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Hallwright is fighting to get his job back at an Employment Relations Authority hearing in Auckland today, after he was dismissed from his high-ranking position three months ago.
Hallwright's lawyer Kathryn Beck told the authority that Hallwright continued to work for Forsyth Barr for two years after the incident and his ability to do his job was never compromised.
She pointed to sentencing judge Raoul Neave's comments about the "vulgar"media coverage of the case, which she said was never about Forsyth Barr.
"The applicant's [Hallwright's] position is that this was not something that related to the workplace or the nature of the role that Guy undertook in any way at all, and there would have been no connection at all but for the media coverage," she said.
"There is no evidence that the respondent [Forsyth Barr] has in fact been brought into disrepute. We accept that Guy has been brought into disrepute but the employer has not," Ms Beck said.
The company could not provide evidence that it had suffered any damage to its reputation as a result of the case, nor that it had lost any business.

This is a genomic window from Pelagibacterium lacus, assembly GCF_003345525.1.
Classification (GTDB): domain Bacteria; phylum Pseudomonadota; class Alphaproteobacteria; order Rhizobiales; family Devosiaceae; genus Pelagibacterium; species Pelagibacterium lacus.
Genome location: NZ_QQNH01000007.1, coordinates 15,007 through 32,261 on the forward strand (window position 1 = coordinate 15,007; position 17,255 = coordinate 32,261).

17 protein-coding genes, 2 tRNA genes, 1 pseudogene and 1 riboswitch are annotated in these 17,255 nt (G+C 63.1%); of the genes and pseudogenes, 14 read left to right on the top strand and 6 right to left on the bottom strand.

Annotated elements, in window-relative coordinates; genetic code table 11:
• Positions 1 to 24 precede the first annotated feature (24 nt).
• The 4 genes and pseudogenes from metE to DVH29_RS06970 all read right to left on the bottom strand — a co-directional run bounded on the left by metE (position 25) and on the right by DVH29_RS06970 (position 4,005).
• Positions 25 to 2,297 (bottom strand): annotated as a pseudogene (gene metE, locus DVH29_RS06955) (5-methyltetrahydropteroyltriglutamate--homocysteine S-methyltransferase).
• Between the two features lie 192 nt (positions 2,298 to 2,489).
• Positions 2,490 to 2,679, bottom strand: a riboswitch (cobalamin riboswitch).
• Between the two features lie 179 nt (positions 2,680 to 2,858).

"The fact that he could and did continue to work is the strongest evidence that there was in fact no destruction to the relationship of trust and confidence," Ms Beck said.
Hallwright was dismissed after being sentenced to 250 hours ' community work and ordered to pay $20,000 reparation for breaking the legs of a man he ran over.
In June, a jury found him guilty of causing grievous bodily harm with reckless disregard following the incident in September 2010 in which Hallwright hit Sung Jin Kim with his Saab.
He drove off, and contacted police later about the crash.
The case, and Judge Raoul Neave's sentence, have been the subject of intense media scrutiny and criticism from Mr Kim, who requires ongoing treatment for his injuries.
The hearing continues.